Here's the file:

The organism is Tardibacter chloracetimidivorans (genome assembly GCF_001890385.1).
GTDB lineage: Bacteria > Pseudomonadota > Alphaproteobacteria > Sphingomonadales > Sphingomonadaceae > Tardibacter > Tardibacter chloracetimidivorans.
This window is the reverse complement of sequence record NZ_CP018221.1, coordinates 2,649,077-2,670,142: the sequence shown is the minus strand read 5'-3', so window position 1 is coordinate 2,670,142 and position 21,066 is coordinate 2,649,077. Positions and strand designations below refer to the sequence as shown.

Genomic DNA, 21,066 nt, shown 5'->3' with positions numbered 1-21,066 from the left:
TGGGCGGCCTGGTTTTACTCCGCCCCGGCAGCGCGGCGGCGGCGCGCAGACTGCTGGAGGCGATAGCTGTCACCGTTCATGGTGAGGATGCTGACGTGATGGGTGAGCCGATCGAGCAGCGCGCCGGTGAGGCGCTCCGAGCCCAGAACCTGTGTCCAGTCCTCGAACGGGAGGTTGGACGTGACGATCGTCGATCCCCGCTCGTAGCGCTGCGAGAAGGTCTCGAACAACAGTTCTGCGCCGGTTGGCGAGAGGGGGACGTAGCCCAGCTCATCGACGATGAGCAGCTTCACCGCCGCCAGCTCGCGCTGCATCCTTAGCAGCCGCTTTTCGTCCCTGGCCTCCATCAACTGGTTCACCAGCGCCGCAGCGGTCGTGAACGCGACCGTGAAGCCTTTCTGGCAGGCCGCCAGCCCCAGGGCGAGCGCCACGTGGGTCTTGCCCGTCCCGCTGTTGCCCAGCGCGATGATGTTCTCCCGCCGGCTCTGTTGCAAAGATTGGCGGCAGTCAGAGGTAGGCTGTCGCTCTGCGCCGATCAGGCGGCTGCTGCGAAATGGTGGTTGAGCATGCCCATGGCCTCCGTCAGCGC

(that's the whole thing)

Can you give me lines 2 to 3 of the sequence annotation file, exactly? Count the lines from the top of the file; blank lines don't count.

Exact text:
GTDB lineage: Bacteria > Pseudomonadota > Alphaproteobacteria > Sphingomonadales > Sphingomonadaceae > Tardibacter > Tardibacter chloracetimidivorans.
This window is the reverse complement of sequence record NZ_CP018221.1, coordinates 2,649,077-2,670,142: the sequence shown is the minus strand read 5'-3', so window position 1 is coordinate 2,670,142 and position 21,066 is coordinate 2,649,077. Positions and strand designations below refer to the sequence as shown.